Broadcasters will meet this week and next in an attempt to achieve some consensus on the key modulation component of the digital transmission standard. Sources expect the industry to come out of the meetings backing 8-VSB, but that doesn't mean the issue will be settled.
A long-awaited report by the National Association of Broadcasters and the Association for Maximum Service Television was sent to broadcasters last week. The "phone-book-sized" report, as some described it, is mostly filled with results of engineering tests conducted in Washington, Baltimore and Cleveland.
Sources say the report finds big flaws with both the Advanced Television Systems Committee's 8-VSB and COFDM, the standard used in Europe and Japan and supported by Sinclair Broadcasting and NBC. 8-VSB is the standard the industry selected and the FCC adopted, but Sinclair began complaining three years ago that 8-VSB didn't allow for adequate indoor reception and that it couldn't handle the mobile applications that have become increasingly attractive to broadcasters looking for a second revenue stream. Since then, broadcasters have been fighting over which standard is best and delaying the transition to digital in the process.
On Jan. 10, the steering committee assembled by NAB and MSTV will meet in Washington to discuss the report and plan for the next day's all-industry summit at the Ronald Reagan International Trade Center in Washington. Both meetings are closed to the press.
The boards of directors of both NAB and MSTV will then travel to Carlsbad, Calif., over the weekend, where they will hold a joint board meeting on Monday, Jan. 15, where they intend to hammer out a position acceptable to both associations.
"It's going to be uncomfortable no matter how it comes out," said one lobbyist. "It's bad enough doing this as an industry standard. It's horrible doing it as an industrial governmental policy."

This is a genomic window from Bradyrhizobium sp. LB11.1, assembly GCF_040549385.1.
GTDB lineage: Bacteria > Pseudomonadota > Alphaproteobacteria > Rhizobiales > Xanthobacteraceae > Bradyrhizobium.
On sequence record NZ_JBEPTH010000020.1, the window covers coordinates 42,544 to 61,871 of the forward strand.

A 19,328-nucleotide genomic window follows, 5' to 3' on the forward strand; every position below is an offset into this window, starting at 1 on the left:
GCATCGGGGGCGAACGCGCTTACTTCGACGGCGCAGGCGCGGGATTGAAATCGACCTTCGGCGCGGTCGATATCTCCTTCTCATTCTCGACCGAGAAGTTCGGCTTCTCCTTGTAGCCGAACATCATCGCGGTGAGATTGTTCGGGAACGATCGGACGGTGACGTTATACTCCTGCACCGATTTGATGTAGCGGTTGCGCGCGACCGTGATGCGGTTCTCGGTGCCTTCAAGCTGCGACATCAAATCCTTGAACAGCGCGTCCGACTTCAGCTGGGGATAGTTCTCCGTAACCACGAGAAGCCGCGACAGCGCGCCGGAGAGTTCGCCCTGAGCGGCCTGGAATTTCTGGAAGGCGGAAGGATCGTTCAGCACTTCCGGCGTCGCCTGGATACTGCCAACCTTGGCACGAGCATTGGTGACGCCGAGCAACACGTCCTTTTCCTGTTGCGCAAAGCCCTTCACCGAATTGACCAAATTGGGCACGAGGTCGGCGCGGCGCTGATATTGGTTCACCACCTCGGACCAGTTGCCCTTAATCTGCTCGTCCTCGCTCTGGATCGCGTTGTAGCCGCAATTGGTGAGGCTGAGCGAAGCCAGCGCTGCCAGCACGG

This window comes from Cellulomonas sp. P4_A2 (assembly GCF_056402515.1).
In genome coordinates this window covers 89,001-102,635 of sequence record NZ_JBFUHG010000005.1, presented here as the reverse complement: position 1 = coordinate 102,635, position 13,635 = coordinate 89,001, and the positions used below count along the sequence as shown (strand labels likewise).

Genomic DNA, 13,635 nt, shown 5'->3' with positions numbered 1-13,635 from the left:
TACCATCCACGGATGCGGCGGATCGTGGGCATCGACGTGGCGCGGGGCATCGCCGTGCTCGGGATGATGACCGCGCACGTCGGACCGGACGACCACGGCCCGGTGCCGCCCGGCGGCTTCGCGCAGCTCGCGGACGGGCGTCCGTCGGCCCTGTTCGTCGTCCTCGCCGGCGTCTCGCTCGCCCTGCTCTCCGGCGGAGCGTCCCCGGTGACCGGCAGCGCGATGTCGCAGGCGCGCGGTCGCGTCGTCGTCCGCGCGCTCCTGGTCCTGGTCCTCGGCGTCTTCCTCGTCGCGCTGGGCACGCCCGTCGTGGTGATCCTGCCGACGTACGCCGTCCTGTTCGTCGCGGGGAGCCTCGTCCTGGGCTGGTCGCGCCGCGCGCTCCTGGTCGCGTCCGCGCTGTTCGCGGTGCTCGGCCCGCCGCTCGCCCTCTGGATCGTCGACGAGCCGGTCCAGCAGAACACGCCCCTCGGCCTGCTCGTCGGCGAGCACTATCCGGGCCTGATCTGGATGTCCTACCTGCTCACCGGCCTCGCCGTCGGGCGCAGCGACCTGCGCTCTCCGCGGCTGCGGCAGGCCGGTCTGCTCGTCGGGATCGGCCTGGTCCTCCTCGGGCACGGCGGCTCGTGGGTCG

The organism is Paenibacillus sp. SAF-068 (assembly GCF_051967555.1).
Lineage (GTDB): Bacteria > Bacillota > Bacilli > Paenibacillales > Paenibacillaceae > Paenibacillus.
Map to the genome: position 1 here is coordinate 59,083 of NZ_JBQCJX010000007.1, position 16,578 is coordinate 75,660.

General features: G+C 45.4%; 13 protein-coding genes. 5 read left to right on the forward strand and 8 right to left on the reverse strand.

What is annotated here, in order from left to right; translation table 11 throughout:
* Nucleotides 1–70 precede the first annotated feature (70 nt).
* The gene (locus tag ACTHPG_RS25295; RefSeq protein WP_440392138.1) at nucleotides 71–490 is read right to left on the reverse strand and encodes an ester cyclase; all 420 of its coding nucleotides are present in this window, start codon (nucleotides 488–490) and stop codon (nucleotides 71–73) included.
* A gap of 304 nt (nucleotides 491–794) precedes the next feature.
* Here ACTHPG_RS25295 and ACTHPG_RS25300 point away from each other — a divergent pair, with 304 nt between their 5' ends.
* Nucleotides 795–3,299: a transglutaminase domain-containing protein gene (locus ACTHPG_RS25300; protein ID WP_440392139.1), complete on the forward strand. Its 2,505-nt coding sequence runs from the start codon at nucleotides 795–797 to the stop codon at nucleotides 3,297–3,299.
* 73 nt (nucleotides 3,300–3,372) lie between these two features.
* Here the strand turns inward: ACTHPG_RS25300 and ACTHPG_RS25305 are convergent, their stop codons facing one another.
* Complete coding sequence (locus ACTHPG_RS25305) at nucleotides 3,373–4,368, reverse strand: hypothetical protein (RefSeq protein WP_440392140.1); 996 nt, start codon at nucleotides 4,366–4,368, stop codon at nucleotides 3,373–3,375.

The broadcasters' actions will have a lot of bearing on other groups studying the DTV modulation issue.
The Advanced Television Systems Committee delayed a final report to its executive committee on the current standard's performance in order to incorporate the NAB/ MSTV findings. The ATSC report also will include a Canadian study finished last month which concludes that 8-VSB, also used in that country, needs improvement to be acceptable for indoor reception.
The ATSC by the end of January is planning to ask for its own proposals to enhance 8-VSB so it will work better with indoor and mobile reception. ATSC also is planning to assess COFDM.
Finally, the FCC is conducting tests to evaluate whether 8-VSB receivers are improving sufficiently to alleviate concerns about indoor reception. Last month, NxtWave Communications, one of the leading makers of DTV receiver chips, unveiled its latest version. The new chip makes significant progress in alleviating indoor reception problems and "multipath" interference created when TV signals reflect off buildings and terrain and create ghost images, company officials said.
Separately, the NAB is expected to spend a lot of time on digital TV issues at its annual board meeting Jan. 13-17, including digital must-carry.
At press time, the FCC was planning to introduce a rulemaking Jan. 11 on issues surrounding digital must-carry, such as channel capacity and program exclusivity rules. Last week, NAB President Eddie Fritts asked the FCC to stop delaying its decision on the entire question of whether cable operators should be forced to carry both digital and analog TV stations.
Copy-protection issues also are expected to take up the NAB board's time, from royalty fees that radio stations may have to pay for streaming their signal on the Web to protecting digital content.
Finally, the radio board will discuss low-power FM, and satellite and Internet radio as well as the FCC's proceeding on how to define radio markets.
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